"I don't think that is quite fair," said Father Payne. "You must have a working system; you can't try everyone's experiments. All that the Liberal says is, 'Persuade us if you can.' Pure Liberalism would be anarchy, just as pure Toryism would be tyranny. Both are intolerable. But just as the Liberal has to compromise and say, 'This may not be the ultimate theory of the Government, but meanwhile the world has to be governed,' so the Tory has to compromise, if a large majority of the people say, 'We will not be governed by a minority for their interest; we will be governed for our own.' The parliamentary vote is just a way of avoiding civil war; you can't always resort to force, so you resort to arbitration. But why the Liberal position is on the whole the stronger is because it says frankly, 'If you Tories can persuade the nation to ask you to govern it, we will obey you.' The weakness of the Tory position is that it has to make exactly the same concessions, while it claims to be inspired by a divine sort of knowledge as to what is just and right. I personally mistrust all intuitions which lead to tyranny. Of course, the weakness of the whole affair is that the man who believes in democracy has to assume that all have equal rights; that would be fair enough if all people were born equal in character and ability, and influence and wealth. But that isn't the case; and so the Liberal says, 'Democracy is a bad system perhaps, but it is the only system,' and it is fairer to maintain that everyone who gets into the world has as good a right as anyone else to be there, than it is to say, 'Some people have a right to manage the world and some have only a duty to obey.' Both represent a side of the truth, but neither represents the whole truth. At worst Liberalism is a combination of the weak against the strong, and Toryism a combination of the strong against the weak! I personally wish the weak to have a chance; but what we all really desire is to be governed by the wise and good, and my hope for the world is that the quality of it is improving. I want the weak to become sensible and self-restrained, and the strong to become unselfish and disinterested. It is generosity that I want to see increase—it is the finest of all qualities—the desire, I mean to serve others, to admire, to sympathise, to share, to rejoice, in other people's happiness. That would solve all our difficulties."
"Yes, of course," said Rose. "But I would like to go back again, and say that what I was praising was consistency."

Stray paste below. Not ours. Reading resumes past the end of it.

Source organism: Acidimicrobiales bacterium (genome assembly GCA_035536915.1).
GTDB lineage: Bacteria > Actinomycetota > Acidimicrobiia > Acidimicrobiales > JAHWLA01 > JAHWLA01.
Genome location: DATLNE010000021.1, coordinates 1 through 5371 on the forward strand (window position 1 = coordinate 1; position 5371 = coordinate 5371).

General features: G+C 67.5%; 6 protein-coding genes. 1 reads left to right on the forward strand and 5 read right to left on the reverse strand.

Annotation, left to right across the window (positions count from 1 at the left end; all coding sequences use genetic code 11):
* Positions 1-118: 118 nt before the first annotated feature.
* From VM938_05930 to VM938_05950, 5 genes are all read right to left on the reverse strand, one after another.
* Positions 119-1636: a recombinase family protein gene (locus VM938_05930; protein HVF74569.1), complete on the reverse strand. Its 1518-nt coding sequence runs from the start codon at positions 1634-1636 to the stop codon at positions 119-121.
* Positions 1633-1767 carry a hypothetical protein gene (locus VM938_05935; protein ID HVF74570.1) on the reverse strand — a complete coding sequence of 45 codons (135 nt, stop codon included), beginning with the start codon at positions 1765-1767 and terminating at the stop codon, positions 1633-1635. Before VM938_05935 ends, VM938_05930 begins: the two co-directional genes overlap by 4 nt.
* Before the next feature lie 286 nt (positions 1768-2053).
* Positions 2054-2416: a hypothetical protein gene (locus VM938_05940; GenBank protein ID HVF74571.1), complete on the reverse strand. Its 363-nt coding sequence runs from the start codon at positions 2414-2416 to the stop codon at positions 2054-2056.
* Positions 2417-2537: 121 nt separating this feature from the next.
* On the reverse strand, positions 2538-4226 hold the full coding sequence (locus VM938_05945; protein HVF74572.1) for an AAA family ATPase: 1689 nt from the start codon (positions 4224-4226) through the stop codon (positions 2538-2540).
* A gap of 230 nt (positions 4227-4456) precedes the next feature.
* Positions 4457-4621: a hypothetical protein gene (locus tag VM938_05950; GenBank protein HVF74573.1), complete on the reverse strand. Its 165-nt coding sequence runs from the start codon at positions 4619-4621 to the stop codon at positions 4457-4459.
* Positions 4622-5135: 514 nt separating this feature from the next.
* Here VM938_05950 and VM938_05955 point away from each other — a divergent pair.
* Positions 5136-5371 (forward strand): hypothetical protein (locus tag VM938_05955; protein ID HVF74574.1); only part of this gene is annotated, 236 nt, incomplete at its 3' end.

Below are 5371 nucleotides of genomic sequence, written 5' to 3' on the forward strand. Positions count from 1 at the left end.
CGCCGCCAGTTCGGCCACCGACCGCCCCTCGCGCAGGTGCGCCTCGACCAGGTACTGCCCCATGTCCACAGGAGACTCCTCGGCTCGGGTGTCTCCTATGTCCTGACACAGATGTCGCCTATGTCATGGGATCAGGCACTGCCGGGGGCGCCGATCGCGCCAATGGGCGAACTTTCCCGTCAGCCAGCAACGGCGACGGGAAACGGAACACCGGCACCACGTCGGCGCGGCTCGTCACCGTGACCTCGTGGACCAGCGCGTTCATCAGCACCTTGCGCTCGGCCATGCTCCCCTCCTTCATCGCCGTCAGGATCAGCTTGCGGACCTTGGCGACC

"But there is no such thing," said Father Payne, "except in combination with entire irrationality. One can't say at any time of one's life, 'I know everything worth knowing. I am in a position to form a final judgment.' You can say, 'I will shut off all fresh light from my mind, and I will consider no further evidence,' but that isn't a thing to respect! I begin to suspect, Rose, that why you praised the uncompromising Liberal, as you call him, is because he is the only kind of opponent who isn't dangerous. A man who takes up such a position as I have described is practically insane. He has a fixed idea, which neither argument nor evidence can alter. The uncompromising man of fixed opinions, whatever those opinions may be, is almost the only man I do not respect, because he is really the only inconsistent person. He says, 'I have formed an opinion which is based on experience, and I shall not alter it.' That is tantamount to saying that you have done with experience; it is a claim to have attained infallibility through fallible faculties. Where is the dignity of that? It's just a deification of stupidity and stubbornness and insolence and complacency."
"But you must take your stand on some certainties," said Rose.
"The fewer the better," said Father Payne. "One may learn to discriminate between things, and to observe differences; but that is very different from saying that you have got at the ultimate essence of any one thing. I am all for clearness—we ought not to confuse things with each other, or use the same names for different things; but I'm all against claiming absolute and impeccable knowledge. It may be a comfortable system for a man who doesn't want to be bothered; but he is only deferring the bother—he is like a man who stays in bed because he doesn't like dressing. But it isn't a solution to stay in bed—it is only suspending the solution. No, we mustn't have any regard for human consistency—it's a very paltry attribute; it's the opposite of anthropomorphism. That makes out God to be in the image of man, but consistency claims for man the privilege of God. And that isn't wholesome, you know, either for a man or his friends!"
"I give up," said Rose: "can nothing be logical?"
"Hardly anything," said Father Payne, "except logic itself. You have to coin logical ideas into counters to play with. No two things, for instance, can ever be absolutely equal, except imaginary equalities—and that's the mischief of logic applied to life, that it presumes an exact valuation of the ideas it works with, when no two people's valuations of the same idea are identical, and even one person's valuation varies from time to time; and logic breeds a phantom sort of consistency which only exists in the imagination. You know the story of how Smith and Jones were arguing, and Smith said, 'Brown will agree with me': 'Yes,' said Jones triumphantly, 'he will, but for my reasons!'"
OF WRENS AND LILIES
It was the first warm and sunny day, after a cold and cloudy spring: I took a long and leisurely walk with Father Payne down a valley among woods, of which Father Payne was very fond. "Almost precipitous for Northamptonshire, eh?" he used to say. I was very full of a book I had been reading, but I could not get him to talk. He made vague and foolish replies, and said several times, "I shall have to think that over, you know," which was, I well knew, a polite intimation that he was not in a mood for talk. But I persisted, and at last he said, "Hang it, you know, I'm not attending—I'm very sorry—it isn't your fault—but there's such a lot going on everywhere." He quoted a verse of The Shropshire Lad, of which he was very fond: